Cameroon’s borders have been closed, security personnel deployed across regions as voters head to the polls on Sunday to elect their next president.
Incumbent Paul Biya, 85, is seeking re-election for a seventh term amid ongoing violence and tensions in the country’s English-speaking southwest and northwest.
Biya faces an eleventh-hour attempt by the opposition parties to forge a unified front under Maurice Kamto, leader of the Movement for the Rebirth of Cameroon (MRC).
Cameroon’s electoral commission has long faced accusations of unfairly favouring Biya, who has been in power since 1982, making him one of Africa’s longest-serving rulers.
The opposition has accused the government of plans to rig the election, alleging that polling cards have been forged and that voter registration has continued despite the process being officially closed.
Prominent think-tank, International Crisis Group (ICG), wants the concerns of the opposition addressed.
“In the absence of agreement on the rules of the game, opposition activists could contest results, possibly with violence. Fraud, including vote-buying, ballot boxes stuffing and the falsification of results, all of which are common in Cameroon, make such protests all the likelier,” the group said in a statement.
Nkongho Felix Agbor, leader of the Centre for Human Rights and Democracy in Africa (CHRDA), told Al Jazeera he is unhappy with the lack of unity among the opposition.
“The failure of the principal opposition leaders to form a winning coalition might just be the reason why President Biya will be re-elected,” Agbor said.
“By handing President Biya victory on a platter of gold, these leaders would betray the trust of the Cameroonian people,” he said.
More than six million people have been registered to take part in the elections in the central African nation of 25 million people.
The election campaign in Cameroon was marked by violent clashes between security officials and opposition party supporters.
The growing fight over language in an officially bilingual country has killed hundreds of people and sent more than 200,000 people fleeing Cameroon’s southwest and northwest regions.
|Officials check ballot boxes before distributing them to polling stations for Sunday’s presidential election in Yaounde [Zohra Bensemra/Reuters]|
Soldiers have been deployed after separatists threatened to disrupt voting in the English-speaking areas.
The violence was mostly reported from the opposition strongholds, where people had to flee their homes. Many who have been left behind have threatened to boycott the polls.
But the electoral commission said the polls will go ahead as scheduled, adding that some polling stations could be “relocated” to ensure a fair election.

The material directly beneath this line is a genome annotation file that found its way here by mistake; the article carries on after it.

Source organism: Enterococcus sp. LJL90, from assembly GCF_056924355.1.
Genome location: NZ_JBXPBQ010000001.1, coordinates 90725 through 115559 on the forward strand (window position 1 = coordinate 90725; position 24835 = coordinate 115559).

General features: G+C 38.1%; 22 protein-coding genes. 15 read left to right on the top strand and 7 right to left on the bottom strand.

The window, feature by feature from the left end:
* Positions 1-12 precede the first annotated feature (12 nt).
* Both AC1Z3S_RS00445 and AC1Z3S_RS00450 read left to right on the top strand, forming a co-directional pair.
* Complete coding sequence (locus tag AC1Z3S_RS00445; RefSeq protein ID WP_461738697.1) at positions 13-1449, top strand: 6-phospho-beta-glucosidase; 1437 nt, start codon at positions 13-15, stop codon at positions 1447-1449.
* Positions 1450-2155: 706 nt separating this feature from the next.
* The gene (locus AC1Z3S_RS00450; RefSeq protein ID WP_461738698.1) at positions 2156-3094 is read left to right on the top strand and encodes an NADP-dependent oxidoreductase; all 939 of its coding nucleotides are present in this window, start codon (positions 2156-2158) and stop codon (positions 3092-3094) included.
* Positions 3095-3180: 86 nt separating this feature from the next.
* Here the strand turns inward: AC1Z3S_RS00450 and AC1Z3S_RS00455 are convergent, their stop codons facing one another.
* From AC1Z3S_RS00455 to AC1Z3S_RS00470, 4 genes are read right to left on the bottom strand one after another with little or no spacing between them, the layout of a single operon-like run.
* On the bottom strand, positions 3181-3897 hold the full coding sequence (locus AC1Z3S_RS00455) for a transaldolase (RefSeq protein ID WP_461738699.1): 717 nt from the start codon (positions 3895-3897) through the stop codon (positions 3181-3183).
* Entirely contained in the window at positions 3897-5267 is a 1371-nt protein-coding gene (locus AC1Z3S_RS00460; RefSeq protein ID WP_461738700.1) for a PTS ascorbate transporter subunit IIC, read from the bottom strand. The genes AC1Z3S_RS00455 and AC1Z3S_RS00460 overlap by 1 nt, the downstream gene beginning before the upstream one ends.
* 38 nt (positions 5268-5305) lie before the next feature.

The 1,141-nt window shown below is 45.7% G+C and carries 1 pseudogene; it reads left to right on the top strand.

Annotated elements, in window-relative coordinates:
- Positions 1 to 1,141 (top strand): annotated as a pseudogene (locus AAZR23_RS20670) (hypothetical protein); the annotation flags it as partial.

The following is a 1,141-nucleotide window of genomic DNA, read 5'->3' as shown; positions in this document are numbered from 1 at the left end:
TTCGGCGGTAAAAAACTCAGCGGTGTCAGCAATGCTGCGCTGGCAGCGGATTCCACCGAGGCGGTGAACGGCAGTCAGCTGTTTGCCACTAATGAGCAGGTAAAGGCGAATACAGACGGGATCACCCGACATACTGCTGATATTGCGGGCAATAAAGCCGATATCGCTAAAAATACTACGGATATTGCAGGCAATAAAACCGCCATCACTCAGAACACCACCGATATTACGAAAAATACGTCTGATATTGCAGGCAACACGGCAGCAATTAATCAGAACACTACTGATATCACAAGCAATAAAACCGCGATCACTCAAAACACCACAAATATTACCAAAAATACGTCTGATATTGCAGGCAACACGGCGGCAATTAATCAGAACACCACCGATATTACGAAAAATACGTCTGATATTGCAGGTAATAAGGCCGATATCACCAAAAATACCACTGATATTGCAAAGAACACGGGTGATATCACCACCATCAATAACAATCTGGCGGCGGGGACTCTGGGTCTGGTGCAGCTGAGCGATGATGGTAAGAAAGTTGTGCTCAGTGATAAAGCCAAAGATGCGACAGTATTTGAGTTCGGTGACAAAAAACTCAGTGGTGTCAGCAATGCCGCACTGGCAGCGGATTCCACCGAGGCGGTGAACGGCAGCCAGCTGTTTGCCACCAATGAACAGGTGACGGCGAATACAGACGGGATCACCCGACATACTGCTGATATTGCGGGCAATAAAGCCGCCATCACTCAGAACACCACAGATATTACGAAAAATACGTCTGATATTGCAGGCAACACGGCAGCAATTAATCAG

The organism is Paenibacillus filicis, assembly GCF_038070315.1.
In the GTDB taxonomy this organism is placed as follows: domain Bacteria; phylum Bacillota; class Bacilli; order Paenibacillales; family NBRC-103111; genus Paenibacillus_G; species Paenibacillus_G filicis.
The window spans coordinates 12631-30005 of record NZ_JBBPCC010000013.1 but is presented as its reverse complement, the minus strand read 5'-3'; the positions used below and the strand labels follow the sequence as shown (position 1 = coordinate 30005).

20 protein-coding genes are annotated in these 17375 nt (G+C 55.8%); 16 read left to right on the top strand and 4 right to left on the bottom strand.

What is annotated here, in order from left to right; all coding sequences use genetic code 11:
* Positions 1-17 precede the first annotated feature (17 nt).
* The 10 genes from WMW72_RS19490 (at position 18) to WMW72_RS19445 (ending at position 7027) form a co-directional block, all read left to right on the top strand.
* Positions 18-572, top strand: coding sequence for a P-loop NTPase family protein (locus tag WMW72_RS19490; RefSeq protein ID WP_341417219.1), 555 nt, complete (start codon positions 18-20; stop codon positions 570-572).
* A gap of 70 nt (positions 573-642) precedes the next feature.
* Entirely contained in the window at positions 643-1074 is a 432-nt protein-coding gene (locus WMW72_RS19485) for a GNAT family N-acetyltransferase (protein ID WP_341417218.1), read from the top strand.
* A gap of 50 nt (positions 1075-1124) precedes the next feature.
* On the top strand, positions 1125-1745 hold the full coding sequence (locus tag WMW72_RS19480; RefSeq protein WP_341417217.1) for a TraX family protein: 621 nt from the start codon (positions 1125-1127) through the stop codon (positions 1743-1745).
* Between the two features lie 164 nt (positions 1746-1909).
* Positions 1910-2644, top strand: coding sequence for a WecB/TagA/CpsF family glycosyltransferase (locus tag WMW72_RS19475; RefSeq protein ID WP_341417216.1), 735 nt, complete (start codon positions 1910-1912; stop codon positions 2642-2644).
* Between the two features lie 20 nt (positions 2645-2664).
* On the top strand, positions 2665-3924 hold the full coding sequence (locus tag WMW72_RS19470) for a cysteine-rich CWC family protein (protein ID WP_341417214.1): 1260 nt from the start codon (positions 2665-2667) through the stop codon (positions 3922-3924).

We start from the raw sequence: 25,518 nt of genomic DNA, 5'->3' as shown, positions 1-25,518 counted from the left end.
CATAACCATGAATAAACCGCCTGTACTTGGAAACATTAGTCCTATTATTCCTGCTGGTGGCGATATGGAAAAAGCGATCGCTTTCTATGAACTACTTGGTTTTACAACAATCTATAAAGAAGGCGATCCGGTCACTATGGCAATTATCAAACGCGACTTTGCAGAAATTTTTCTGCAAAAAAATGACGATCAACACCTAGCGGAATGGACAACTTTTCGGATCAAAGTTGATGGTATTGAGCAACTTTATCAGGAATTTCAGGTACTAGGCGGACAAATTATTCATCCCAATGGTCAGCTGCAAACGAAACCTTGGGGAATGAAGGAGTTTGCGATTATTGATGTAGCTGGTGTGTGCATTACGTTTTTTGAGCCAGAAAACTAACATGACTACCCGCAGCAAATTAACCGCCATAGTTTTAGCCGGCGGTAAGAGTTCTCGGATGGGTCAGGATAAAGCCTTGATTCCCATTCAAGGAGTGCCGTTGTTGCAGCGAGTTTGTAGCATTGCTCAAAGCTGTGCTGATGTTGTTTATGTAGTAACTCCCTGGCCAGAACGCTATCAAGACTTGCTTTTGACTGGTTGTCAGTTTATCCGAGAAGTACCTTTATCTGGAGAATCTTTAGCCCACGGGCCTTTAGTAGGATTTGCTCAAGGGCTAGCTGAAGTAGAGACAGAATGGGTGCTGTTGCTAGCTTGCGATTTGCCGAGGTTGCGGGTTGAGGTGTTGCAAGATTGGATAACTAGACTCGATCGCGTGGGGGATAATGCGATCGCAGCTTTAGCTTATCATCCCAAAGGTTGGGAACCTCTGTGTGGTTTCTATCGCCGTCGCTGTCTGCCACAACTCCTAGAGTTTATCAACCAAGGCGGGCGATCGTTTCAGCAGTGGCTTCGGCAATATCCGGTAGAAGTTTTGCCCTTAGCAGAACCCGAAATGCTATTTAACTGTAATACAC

Many election observers groups, including the African Union, have decided to skip the restive southwest and northwest regions.
“The danger of violence around the vote in Anglophone regions is high. But other parts of the country could also be affected,” the ICG said.
Last month, religious leaders in Cameroon warned of a spike in violence, and appealed to both the military and armed groups to drop their guns.
The government, however, says only the separatists should drop their guns.
In the north of the country, more than 230,000 people have been displaced as soldiers tackle Boko Haram fighters from neighbouring Nigeria.
|Soldiers have been deployed across the country after separatists threatened to disrupt voting [Zohra Bensemra/Reuters]|
Separatist leaders in Anglophone regions want to secede and form their own country, called Ambazonia, resulting in their armed confrontation with the Cameroon military.
The armed movement grew out of frustrations in late 2016 by English-speaking teachers and lawyers with the dominance of the French language and the marginalisation of the country’s Anglophone population.
Attacks on symbols of Cameroonian authority, including police killings and kidnappings of civil servants, mounted while local officials fled Anglophone areas, fearing for their lives.
“An opposition victory will create an enabling environment for a long lasting and comprehensive solution to the Anglophone crisis,” Agbor said.
|Thousands of Cameroonian refugees are in Nigeria to avoid the violence in English-speaking regions [Al Jazeera]|
More than 160,000 people have been internally displaced by the fighting and tens of thousands fled to Nigeria, according to the United Nations.
Soldiers have been accused of burning houses and killing residents in remote Anglophone villages.
The conduct of the Cameroon military was roundly condemned by human rights group, Amnesty International.
“The human rights violations committed by the Cameroonian security forces and authorities have also contributed to creating a pervasive climate of fear, which some observers say has led to a growing sense of alienation among communities in the Anglophone regions,” Ilaria Allegrozzi, Lake Chad Researcher at Amnesty International, told Al Jazeera.